“Parents charged in the alleged scheme are accused of paying an admissions consultant, William Singer, a total of $25 million between 2011 and February 2019 for the arrangement. Boston U.S. Attorney Andrew Lelling said at a press conference Tuesday that Singer used some of that money to bribe test administrators and college coaches.

    “The FBI investigation into the alleged scheme was nicknamed “Operation Varsity Blues.”

    Liked by 7 people

        1. Thing is, and I agree with Alan Dershowitz here, it would serve no purpose if the university was rigorous.
          But they’re NOT anymore.
          No one fails.
          The standards have fallen too low.
          Thanks, Obama. Everyone goes to college but I really need a plumber.

          Liked by 8 people

    1. Just to be clear, the FBI doesn’t just start looking into anything without being told to be DoJ. Otherwise, they could be subject to a bias charge: having decided that something was dirty BEFORE any evidence was known. We will see as DJT takes down the thugs who tried to overthrow the govt.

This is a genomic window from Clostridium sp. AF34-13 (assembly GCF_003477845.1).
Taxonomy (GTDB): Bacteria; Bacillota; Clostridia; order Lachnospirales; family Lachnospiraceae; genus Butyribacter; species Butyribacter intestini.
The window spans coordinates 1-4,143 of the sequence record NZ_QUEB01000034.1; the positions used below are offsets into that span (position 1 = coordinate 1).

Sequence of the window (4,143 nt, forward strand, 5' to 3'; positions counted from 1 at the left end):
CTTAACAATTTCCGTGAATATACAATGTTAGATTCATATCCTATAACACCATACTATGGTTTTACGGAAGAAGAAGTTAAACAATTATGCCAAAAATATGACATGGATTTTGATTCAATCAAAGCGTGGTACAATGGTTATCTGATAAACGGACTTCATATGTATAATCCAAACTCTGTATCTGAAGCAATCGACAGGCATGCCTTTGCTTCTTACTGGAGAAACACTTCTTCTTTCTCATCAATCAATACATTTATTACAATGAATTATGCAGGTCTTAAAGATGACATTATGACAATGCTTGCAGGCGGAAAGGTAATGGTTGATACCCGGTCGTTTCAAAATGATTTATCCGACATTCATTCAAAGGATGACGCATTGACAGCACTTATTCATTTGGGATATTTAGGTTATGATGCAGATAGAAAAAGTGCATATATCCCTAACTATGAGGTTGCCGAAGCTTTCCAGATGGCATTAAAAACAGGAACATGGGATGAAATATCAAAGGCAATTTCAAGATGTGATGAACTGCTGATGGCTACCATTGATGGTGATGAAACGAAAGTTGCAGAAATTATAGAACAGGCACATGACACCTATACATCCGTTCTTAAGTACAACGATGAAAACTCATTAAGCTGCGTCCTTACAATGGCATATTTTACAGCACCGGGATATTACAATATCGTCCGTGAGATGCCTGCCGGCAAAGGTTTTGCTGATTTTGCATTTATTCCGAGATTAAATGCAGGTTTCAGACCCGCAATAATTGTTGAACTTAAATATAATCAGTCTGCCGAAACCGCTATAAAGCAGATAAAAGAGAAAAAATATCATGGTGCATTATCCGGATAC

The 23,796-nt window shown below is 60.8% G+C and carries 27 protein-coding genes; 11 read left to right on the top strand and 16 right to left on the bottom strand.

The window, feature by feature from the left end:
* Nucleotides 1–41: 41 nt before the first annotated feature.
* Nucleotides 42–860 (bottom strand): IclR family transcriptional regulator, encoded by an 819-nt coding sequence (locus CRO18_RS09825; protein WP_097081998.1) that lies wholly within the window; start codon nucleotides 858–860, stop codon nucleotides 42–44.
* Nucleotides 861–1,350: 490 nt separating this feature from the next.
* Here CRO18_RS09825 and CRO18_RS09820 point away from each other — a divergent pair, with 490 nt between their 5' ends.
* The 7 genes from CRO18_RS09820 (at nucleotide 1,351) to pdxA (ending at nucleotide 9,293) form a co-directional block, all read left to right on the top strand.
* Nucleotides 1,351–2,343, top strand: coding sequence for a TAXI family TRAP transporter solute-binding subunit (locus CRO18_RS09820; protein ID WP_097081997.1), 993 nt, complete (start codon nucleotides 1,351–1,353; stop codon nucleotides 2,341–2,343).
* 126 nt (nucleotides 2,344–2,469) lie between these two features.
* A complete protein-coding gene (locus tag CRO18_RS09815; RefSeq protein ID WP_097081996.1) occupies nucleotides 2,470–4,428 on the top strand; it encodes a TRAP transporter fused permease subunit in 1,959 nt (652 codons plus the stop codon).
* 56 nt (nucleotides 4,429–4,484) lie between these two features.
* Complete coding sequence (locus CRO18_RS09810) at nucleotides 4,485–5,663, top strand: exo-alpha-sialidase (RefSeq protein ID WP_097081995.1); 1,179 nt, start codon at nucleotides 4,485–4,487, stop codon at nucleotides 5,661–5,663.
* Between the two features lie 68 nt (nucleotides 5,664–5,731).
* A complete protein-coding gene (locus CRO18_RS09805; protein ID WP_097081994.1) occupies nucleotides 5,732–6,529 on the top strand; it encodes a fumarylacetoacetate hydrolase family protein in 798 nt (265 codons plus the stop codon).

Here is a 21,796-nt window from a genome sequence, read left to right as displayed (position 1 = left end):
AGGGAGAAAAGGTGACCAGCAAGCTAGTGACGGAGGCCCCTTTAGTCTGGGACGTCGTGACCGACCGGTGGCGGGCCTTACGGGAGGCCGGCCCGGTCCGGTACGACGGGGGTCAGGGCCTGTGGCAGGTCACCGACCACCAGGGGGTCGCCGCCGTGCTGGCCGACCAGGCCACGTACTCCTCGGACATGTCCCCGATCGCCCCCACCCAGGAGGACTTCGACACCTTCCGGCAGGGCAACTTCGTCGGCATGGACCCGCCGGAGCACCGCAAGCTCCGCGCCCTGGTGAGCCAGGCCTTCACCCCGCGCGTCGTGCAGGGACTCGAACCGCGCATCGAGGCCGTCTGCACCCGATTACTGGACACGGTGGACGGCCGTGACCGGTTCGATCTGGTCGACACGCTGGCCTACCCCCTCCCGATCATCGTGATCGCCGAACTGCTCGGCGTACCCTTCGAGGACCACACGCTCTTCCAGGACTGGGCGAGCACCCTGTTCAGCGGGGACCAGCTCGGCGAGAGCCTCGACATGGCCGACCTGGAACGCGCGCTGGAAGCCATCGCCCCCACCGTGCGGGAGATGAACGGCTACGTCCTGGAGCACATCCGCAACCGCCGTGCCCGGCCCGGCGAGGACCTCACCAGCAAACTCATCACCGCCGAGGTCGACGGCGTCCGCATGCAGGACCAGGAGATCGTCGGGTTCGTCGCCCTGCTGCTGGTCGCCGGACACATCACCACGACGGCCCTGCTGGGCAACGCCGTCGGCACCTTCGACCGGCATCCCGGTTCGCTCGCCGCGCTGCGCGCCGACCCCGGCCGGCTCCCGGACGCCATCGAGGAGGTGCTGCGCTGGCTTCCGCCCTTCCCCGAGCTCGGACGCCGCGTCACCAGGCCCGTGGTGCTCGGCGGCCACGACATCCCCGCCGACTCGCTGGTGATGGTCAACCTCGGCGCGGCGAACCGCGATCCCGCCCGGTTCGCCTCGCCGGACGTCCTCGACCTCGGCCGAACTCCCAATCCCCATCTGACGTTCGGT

It started in DoJ, not FBI, if history holds true.

      Liked by 7 people

      1. Thank You Jeff Sessions… 😁

        Jef was going after ALL types of fraud if you bothered to look at the DOJ News site.

        Now think of ALL those FINES, that are not Congressional allocated funds ====> BORDER WALL!

        Liked by 11 people

        1. It’s well past time that fraud was prosecuted. So often all this stuff is deemed to be a “victimless crime” and certain parties *cough,cough* prefer to look the other way. We know it’s way worse than we know b/c we’re just barely catching the tip of the iceberg. But when ordinary Americans get a whiff of what all’s been going on, they are going to be completely enraged!

          Liked by 6 people

  5. What does make me mad about this, as someone with a documented learning disability, is that a consultant would tell a parent to have their child diagnosed with one specifically to have the extra time for the SAT. Without the diagnosis, one of my sibs got a 770 in the math.